Essays on Strategic Business Unit Analysis: Bunnings Coursework

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The paper "Strategic Business Unit Analysis: Bunnings" is a great example of business coursework. According to Prahalad, and Hamel (2006, p. 273), a corporation is defined as an organisation that is directly engaged in the mobilisation process of resources for productive utilisation and, also for purposes of creating even more wealth and other related benefits for its immediate constituents and stakeholders. A corporation should not focus its entire operations in the intentional destruction of wealth, increase in the level of uncertainties or even cause possible levels of harm for its stakeholders.

This definition provides a distinctive and accurate description of reality and provides favourable guidance for management as well as directors in their day-to-day discharging of their duties (Hammer & Champy, 2009). The definition most important implication lies with the fact that corporate-based performance should likely be appraised from myriad sources of perspectives. It further calls for the managers to make proper efforts to come up with a significant and legitimate level number of stakeholders especially those that are non-contractual and involuntary and can this be easily ignored while making sure to listen and come up with solutions focusing on their immediate interests and concerns. Corporations are fairly defined by their immediate two fundamental principals that include; first, the size and socioeconomic power, which postulates that a leading international corporation always must have access to a great level of resources that includes; specialised knowledge; overwhelming bargaining power in regards to most of the stakeholders’ interest as well as extensive capacity to influence the operational environment (Devinney, 2009).

Secondly, a corporation focuses on the inaccuracy of the ownership model and, also it relative underlying implications.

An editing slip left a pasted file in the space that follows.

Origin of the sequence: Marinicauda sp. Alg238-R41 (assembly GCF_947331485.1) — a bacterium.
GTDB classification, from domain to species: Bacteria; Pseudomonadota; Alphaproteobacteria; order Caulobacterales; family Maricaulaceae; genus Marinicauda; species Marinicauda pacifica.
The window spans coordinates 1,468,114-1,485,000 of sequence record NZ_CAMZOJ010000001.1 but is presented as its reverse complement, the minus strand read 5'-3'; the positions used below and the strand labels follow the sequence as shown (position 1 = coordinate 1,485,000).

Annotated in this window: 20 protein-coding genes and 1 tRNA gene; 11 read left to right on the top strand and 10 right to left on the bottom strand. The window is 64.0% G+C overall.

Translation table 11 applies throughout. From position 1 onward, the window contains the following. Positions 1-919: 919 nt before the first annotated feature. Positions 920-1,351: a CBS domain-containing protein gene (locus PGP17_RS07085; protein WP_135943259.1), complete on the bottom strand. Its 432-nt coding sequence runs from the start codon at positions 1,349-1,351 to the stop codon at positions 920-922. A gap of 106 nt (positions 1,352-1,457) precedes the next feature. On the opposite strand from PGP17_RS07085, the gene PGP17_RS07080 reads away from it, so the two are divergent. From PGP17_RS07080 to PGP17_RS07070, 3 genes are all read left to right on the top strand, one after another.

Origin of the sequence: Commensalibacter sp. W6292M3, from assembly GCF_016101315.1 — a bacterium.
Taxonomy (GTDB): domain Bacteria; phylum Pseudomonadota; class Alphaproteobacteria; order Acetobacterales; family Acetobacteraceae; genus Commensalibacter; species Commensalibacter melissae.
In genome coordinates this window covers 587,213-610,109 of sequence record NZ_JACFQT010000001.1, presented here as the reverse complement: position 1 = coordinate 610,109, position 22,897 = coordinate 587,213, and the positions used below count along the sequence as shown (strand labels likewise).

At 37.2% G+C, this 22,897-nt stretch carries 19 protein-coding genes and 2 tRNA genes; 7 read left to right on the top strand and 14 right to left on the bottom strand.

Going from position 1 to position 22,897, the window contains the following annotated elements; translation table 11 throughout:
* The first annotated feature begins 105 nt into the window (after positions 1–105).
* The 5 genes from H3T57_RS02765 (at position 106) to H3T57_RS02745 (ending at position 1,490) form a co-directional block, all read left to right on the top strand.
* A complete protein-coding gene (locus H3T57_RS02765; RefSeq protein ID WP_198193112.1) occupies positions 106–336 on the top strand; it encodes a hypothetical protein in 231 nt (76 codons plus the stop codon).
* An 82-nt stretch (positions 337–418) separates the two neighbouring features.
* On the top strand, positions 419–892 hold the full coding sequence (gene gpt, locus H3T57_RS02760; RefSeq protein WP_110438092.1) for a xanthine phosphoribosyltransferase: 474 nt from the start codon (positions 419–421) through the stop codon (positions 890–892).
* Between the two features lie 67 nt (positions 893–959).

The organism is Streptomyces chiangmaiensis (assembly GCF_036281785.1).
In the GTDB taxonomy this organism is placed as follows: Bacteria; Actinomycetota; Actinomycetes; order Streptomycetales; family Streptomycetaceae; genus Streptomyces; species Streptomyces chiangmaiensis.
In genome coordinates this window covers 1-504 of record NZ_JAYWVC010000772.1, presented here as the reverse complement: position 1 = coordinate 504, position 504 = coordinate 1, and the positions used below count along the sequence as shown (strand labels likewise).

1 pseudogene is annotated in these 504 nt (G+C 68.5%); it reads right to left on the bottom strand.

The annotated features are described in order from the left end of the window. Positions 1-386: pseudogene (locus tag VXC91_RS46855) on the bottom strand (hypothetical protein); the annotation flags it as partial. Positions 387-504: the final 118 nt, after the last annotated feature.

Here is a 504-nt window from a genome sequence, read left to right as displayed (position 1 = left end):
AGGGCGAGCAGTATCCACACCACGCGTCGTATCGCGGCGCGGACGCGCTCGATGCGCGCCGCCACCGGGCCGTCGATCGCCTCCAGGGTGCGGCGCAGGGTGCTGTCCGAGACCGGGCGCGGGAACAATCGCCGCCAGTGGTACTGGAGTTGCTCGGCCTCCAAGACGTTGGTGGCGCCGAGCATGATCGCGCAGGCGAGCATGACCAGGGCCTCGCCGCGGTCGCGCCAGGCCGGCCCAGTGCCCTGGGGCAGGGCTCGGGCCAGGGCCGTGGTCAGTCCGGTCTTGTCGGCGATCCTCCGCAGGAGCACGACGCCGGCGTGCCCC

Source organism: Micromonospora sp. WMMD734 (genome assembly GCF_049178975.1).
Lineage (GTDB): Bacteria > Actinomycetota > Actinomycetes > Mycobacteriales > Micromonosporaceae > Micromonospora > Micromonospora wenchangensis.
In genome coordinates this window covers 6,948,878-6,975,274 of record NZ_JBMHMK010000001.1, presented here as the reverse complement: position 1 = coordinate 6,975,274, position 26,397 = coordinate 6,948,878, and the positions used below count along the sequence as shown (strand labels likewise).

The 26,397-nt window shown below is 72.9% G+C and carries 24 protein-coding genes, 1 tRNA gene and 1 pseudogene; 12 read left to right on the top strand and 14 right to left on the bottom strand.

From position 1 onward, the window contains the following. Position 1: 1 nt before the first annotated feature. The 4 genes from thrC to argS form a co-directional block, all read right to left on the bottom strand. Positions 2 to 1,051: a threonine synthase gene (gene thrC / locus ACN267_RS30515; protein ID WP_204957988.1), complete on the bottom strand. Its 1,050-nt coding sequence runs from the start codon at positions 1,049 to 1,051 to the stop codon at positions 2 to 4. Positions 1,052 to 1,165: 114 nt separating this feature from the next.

It should be noted that shareholders are tasked with the responsibility of holding securities however; they do not provide a framework for conducting the day-to-day operations of the company (Bakan, 2012). A product portfolio is the immediate collection of all the underlying products or services being offered by a corporation within any given moment in time. While a product portfolio is made up of all the products offered within an organisation; a service portfolio is made of up of basically the kind of services that are being offered for profits (Johnstone, Dainty, & Wilkinson, 2009).

Both product and service portfolios consist of different types of product or service categories; product or service lines as well as the product or services that are offered at a point in time (Johnstone, Dainty, & Wilkinson, 2009). The focus of this paper is examining the competitive environment and business level strategy of a given a corporation. Business Unit Analysis A strategic business unit is basically a profit centre that is focused on activities related to product offering as well as practices market segmentation.

For most times, strategic business units possess a distinctive marketing plan; trading campaign and an independent analysis of competition despite the fact that they form a part of a larger business entity (Vorhies, Morgan, & Autry, 2009). It is important to note that large corporations will mostly be made up of a great number of strategic business units as each of them will be responsible for their profitability levels within any given operational year that is devised and dictated by the larger corporation group. Strategic business units (SBUs) are merely focused on the supply of both goods and services for a unique set of operations.

They are mostly identified by way of a market-based criterion where such important aspects as customers; channels and competition are analysed and defined; as well as identified by their capabilities-based criteria whereby SBUs are noted on the similarity of their respective strategic capabilities (Parmigiani & Holloway, 2011). Some of the purposes of SBUs include; decentralisation of underlying initiatives to relatively smaller units positioned within a corporation so that SBUs can enhance its own distinctive strategy; it provides an opportunity for significantly larger corporations to vary their immediate business strategies in accordance with different needs of external markets as well as fosters the aspect of accountability given that each of the SBU is certainly held responsible for the success or even failure of their respective strategies.

References

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